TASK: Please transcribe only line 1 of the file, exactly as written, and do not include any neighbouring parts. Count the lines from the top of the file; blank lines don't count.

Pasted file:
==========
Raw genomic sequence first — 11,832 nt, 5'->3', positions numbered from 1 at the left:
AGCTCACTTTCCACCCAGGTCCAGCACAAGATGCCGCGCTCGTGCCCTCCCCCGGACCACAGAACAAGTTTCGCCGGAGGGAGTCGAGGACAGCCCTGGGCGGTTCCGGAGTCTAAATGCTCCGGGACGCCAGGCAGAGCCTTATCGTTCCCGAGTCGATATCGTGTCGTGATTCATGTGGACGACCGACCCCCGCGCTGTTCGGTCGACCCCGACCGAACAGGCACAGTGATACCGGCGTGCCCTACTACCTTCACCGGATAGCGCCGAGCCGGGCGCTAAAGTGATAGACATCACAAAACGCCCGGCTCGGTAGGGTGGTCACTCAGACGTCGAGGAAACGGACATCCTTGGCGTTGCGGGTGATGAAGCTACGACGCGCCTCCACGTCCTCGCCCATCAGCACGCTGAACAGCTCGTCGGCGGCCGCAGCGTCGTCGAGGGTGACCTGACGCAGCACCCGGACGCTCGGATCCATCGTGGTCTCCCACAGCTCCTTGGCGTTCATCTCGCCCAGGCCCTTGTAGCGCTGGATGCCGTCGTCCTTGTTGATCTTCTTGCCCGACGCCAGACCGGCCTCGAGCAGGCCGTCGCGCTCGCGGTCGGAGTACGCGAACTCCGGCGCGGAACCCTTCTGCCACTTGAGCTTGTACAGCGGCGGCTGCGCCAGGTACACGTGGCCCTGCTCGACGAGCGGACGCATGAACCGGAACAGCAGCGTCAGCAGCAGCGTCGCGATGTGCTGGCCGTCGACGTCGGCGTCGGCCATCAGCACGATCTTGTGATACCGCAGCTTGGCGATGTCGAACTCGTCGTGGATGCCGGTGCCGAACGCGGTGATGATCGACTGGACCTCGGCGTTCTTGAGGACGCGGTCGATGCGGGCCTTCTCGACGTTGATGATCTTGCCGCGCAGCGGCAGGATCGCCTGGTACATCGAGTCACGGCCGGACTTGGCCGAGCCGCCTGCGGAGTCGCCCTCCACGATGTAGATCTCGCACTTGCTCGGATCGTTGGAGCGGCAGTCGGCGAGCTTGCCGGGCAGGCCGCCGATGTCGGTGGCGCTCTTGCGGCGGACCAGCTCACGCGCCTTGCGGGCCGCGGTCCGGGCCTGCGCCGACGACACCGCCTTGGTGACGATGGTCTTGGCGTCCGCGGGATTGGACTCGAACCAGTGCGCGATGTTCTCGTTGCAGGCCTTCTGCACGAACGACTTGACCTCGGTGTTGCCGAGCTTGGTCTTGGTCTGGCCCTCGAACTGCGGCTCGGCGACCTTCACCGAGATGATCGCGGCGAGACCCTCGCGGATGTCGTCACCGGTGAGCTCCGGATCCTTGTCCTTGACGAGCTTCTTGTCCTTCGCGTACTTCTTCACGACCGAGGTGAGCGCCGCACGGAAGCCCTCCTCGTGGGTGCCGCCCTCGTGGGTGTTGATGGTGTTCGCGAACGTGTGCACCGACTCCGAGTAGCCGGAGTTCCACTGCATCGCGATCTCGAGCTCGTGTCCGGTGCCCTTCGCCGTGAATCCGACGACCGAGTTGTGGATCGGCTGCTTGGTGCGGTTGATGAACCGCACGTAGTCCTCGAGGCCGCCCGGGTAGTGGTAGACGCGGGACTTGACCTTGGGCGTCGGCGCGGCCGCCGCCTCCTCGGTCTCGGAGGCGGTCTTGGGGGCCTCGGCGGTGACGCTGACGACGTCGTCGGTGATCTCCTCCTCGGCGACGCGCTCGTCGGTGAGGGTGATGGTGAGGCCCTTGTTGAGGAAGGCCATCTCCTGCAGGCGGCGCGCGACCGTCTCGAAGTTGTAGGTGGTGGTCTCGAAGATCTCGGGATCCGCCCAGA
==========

Raw genomic sequence first — 11,832 nt, 5'->3', positions numbered from 1 at the left: